The Tankerville Arms Hotel, Wooler

History of the Tankerville Arms

The Tankerville Arms, built by “Lord of the Manor” the Earl of Tankerville in the 1700’s. The first Earl of Tankerville, Charles Bennet, built The Tankerville Arms to accommodate ‘spare’ guests when their then home, Chillingham castle was full, it is thought that the building was originally used for hunting parties. In 1827, the Tankerville incorporated the local excise office, and in 1841 it became a posting house on the chartered run between London & Edinburgh, a journey which took (including stops) 44 hours! This ended in 1847, 4 days after the opening of the rail line. The Tankerville was known to locals through the 19th Century as “The Wooler cottage” and infact changed its name to “The Cottage” for a time, however, the deeds and official paperwork have always been The Tankerville Arms.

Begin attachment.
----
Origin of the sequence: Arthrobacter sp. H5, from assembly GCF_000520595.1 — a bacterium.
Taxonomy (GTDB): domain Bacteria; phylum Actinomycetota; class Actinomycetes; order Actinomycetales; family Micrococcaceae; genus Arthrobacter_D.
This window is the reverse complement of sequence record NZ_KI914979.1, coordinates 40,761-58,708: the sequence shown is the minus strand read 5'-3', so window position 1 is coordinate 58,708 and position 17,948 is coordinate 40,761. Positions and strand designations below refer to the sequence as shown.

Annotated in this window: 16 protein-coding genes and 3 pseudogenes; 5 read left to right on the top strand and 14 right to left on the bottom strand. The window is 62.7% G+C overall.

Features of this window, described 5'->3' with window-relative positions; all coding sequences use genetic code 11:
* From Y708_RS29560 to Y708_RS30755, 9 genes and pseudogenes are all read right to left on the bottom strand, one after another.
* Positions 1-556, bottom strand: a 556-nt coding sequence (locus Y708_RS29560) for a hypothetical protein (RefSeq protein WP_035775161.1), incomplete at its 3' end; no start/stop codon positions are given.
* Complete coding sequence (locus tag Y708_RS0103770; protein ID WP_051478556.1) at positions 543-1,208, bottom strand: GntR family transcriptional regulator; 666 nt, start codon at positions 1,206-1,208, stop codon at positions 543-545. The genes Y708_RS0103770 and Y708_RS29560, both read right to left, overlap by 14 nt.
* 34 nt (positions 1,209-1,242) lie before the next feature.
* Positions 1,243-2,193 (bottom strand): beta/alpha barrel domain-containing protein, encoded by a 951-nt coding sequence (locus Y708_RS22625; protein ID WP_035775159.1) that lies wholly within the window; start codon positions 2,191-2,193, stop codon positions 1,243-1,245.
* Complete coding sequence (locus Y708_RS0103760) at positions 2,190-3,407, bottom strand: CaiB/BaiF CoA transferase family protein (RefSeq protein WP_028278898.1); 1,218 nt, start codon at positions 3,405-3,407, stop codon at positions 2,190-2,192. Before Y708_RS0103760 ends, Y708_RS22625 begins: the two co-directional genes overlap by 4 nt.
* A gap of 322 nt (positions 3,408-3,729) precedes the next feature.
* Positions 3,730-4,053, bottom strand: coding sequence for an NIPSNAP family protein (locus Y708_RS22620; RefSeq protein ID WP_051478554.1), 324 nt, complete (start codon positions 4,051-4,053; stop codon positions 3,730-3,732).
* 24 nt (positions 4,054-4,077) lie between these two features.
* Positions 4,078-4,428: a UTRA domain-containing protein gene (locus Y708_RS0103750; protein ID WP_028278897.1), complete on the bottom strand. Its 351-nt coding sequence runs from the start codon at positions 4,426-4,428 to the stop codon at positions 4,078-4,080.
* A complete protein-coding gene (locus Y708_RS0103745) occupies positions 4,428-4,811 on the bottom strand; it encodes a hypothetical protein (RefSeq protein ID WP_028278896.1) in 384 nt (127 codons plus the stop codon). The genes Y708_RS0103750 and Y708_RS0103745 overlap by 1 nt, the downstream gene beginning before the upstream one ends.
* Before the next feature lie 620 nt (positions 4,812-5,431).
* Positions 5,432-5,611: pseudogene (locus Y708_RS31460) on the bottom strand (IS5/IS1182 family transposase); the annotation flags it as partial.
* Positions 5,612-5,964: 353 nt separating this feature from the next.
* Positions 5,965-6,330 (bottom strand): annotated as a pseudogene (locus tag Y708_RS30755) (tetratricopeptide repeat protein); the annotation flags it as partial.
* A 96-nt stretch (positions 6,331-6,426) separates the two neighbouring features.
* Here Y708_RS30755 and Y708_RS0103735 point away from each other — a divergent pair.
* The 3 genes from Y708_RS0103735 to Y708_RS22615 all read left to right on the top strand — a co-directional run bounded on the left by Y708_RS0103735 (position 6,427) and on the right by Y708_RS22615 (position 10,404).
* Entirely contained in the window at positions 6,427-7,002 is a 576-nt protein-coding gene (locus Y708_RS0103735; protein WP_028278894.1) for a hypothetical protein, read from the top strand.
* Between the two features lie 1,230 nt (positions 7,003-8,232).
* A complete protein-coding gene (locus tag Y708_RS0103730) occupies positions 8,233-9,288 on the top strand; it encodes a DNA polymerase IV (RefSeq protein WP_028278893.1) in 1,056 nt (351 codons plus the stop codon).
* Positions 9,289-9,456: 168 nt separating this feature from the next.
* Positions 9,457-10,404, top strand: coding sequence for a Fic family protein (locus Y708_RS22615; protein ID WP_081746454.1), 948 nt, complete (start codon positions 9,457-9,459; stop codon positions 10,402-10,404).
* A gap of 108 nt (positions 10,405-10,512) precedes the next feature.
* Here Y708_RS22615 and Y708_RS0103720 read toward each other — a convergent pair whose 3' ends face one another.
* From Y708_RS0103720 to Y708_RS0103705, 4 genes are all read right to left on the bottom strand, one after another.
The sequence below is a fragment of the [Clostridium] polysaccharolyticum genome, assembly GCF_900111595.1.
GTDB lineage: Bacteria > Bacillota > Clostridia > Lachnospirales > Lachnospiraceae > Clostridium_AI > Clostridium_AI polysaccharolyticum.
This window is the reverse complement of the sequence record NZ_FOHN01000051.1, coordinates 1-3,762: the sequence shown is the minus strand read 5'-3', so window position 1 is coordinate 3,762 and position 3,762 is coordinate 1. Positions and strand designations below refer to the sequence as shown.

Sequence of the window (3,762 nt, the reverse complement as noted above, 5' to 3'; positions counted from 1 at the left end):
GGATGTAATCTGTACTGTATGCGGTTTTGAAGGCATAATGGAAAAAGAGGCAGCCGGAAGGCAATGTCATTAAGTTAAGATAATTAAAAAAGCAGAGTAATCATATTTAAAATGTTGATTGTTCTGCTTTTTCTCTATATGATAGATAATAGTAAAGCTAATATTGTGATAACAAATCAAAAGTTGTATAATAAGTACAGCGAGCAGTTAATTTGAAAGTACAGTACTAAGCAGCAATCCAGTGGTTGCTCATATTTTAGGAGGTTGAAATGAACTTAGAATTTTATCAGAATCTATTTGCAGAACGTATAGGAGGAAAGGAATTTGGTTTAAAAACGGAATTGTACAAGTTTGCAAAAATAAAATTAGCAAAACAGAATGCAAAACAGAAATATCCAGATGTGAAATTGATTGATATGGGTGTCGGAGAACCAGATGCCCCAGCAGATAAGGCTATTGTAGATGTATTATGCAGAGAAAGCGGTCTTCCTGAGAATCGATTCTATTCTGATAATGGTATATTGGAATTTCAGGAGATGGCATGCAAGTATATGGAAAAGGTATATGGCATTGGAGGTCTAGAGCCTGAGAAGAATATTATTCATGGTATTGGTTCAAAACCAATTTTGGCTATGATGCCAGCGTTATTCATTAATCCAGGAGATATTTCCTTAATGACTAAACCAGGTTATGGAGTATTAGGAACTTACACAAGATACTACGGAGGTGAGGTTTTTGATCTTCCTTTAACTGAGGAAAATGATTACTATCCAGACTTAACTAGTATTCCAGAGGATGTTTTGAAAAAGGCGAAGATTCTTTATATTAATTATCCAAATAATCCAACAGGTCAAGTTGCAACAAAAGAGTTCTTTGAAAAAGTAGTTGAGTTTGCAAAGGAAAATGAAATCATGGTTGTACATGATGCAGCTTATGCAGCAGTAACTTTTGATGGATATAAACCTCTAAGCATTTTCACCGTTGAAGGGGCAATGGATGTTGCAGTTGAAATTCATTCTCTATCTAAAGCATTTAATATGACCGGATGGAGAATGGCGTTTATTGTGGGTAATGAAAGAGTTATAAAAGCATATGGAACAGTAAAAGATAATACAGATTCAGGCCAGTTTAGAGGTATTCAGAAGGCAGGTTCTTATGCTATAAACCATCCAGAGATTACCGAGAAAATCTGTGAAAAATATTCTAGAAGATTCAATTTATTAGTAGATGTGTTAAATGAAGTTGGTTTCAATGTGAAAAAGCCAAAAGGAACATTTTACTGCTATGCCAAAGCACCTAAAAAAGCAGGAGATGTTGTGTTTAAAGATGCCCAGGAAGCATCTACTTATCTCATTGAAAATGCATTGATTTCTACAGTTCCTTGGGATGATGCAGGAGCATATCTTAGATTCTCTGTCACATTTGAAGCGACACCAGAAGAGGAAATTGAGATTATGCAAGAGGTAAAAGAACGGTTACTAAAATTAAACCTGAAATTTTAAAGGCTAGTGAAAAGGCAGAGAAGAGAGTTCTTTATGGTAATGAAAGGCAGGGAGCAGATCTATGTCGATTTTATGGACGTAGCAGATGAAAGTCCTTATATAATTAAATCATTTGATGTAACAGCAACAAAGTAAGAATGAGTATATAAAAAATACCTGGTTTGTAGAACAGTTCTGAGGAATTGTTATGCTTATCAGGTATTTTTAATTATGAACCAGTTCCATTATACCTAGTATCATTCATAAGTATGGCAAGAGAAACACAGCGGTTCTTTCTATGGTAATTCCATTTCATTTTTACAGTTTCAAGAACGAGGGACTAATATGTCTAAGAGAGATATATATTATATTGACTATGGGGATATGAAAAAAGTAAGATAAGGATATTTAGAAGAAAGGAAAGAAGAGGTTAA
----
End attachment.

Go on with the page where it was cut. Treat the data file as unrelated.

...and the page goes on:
Wooler has throughout history been thought of as “The healthiest Spot in Britain” and this is how “The Cottage Hotel” was described in 1936, as well as advertising “Maximum Sunshine, and Good stabling”. The telephone number was Wooler 8. (Please note, we can no longer be reached on the number 8). Virginia Woolf knew of Wooler’s health benefits, staying at the Tankerville in 1914 for a month, her husband, Leonard wrote:

“I am inclined to think that the Cheviots are the loveliest country in England….there is an extraordinary stillness and peace in their forms; and nowhere in the world is the light and colour of sky and earth more lovely than in this bit of England”

The Tankerville has survived the many great fires of Wooler, including the blaze of 1863, where 13 properties were lost, hardly surprising as the fire engine took 13 hours to arrive.